The Berrien County Health Department is charged with monitoring E-coli levels at beaches around the area each summer. Department spokesperson Gillian Conrad tells WSJM News health officials test 14 beaches for E-coli each week.
“The samples that we are doing, they’re a snapshot in time,” Conrad said. “They’re giving us an idea of what that beach looks like on a particular day. The water can turn over, wave patterns can change, a storm can come through and really shake things up and change things in the water. So we are looking for patterns over time.”
Conrad tells us when E-coli is found in elevated levels at an area beach, the sources can be varied.
“E-coli is all around us, in our environment, and it definitely is in Lake Michigan,” Conrad said. “It comes from animals, from humans. It’s in the sediment in the lake, in the sand, and all of that can be dredged up, swirled up by wave patterns, by weather patterns, storms, rainfall.”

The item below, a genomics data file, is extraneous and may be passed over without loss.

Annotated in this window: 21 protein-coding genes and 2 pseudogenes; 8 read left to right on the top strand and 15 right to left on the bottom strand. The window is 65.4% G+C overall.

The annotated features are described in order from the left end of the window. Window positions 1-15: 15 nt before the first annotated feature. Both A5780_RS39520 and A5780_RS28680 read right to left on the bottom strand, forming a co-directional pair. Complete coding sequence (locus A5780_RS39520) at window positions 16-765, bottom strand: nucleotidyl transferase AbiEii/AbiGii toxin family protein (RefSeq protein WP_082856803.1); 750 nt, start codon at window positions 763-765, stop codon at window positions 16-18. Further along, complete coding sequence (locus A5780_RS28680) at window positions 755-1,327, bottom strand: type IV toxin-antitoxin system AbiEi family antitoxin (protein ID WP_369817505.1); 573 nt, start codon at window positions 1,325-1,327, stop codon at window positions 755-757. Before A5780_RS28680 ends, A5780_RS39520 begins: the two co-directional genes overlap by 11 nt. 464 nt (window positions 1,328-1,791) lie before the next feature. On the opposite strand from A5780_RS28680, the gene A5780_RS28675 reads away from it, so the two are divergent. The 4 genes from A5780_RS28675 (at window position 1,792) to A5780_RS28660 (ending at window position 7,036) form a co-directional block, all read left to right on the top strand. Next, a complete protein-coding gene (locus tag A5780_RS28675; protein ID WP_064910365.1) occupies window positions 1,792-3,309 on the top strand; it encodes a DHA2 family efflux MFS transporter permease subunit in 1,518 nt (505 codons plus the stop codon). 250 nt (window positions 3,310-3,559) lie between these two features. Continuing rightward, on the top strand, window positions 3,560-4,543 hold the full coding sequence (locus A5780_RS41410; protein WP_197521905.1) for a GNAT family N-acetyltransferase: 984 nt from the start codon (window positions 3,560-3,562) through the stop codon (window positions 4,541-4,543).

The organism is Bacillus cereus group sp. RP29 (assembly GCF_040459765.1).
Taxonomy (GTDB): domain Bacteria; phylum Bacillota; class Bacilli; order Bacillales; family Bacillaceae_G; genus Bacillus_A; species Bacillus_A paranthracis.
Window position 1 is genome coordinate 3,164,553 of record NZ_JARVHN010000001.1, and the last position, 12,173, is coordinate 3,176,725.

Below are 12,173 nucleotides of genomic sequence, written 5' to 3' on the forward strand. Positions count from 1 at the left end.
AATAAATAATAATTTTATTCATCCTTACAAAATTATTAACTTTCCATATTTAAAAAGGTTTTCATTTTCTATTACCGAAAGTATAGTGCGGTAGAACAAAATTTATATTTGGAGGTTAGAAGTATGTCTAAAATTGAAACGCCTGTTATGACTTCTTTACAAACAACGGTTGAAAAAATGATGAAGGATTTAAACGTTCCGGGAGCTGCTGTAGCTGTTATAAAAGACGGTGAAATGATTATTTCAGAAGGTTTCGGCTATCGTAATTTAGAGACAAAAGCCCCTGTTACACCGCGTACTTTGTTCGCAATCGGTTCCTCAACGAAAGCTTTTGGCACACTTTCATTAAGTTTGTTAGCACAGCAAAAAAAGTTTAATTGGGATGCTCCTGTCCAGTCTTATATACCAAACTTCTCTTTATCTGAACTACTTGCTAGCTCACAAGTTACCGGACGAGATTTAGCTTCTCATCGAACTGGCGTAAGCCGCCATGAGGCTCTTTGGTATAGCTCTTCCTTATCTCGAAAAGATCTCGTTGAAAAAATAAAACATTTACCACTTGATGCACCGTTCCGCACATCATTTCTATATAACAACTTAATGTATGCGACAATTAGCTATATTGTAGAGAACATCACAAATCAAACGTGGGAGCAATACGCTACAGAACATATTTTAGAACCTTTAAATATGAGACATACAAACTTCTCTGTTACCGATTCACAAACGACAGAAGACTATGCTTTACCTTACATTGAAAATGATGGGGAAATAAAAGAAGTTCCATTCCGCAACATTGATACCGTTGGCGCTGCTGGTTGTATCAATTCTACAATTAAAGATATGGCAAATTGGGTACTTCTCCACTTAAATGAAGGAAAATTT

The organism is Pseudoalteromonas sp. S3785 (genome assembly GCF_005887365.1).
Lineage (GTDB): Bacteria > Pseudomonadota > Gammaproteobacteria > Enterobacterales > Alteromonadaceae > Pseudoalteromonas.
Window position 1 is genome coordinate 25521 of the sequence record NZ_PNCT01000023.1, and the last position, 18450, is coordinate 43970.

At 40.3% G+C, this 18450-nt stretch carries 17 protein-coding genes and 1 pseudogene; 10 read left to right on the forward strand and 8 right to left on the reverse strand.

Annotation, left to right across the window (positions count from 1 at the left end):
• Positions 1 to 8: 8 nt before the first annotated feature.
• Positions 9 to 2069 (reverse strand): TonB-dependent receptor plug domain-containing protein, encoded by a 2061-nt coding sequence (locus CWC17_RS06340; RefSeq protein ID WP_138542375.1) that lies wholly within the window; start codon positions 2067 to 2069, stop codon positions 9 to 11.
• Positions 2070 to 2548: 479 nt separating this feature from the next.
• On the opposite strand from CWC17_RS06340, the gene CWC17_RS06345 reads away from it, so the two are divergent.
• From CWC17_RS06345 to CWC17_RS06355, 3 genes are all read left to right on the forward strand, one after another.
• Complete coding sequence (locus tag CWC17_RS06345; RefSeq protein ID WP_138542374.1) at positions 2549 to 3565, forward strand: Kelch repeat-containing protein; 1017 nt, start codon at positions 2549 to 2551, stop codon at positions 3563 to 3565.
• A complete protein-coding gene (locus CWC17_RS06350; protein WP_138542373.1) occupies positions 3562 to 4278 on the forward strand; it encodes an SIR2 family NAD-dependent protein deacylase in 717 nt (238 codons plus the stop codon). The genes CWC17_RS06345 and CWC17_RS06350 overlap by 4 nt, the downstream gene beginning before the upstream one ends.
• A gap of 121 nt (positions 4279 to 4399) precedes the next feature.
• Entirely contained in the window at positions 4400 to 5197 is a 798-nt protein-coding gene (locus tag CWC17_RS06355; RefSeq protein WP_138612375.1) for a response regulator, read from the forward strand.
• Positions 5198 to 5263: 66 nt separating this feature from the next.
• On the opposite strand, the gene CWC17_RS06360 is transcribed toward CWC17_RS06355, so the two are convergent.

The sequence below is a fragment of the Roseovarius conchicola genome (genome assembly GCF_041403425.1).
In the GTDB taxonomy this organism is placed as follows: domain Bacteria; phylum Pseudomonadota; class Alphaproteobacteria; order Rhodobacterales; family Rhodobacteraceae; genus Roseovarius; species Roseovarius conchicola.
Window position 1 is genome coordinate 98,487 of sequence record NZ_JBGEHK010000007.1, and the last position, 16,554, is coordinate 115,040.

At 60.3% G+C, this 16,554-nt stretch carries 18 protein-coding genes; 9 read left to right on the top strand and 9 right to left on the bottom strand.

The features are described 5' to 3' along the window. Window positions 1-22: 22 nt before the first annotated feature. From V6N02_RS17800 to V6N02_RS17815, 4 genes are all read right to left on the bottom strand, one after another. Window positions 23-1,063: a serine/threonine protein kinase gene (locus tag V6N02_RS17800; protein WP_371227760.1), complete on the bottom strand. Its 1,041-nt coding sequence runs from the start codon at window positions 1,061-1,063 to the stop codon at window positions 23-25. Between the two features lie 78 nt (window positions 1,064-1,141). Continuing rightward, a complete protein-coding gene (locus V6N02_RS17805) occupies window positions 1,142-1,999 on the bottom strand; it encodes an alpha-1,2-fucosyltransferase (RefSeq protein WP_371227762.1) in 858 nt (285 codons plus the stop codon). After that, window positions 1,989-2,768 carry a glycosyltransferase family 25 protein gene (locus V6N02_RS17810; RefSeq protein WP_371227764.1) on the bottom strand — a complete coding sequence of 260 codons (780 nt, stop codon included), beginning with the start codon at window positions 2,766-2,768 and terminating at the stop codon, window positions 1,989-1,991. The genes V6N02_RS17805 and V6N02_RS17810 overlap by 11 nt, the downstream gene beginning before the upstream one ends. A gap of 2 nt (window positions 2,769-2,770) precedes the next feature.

Runoff is another source. The health department notifies affected municipalities when it finds elevated E-coli levels in the water of local beaches, and then sends the information to the state BeachGuard program. That’s what it did this past week when three Berrien County beaches tested for elevated E-coli. They’ve since been cleared. You can follow the state’s BeachGuard site to stay on top of E-coli advisories for beaches.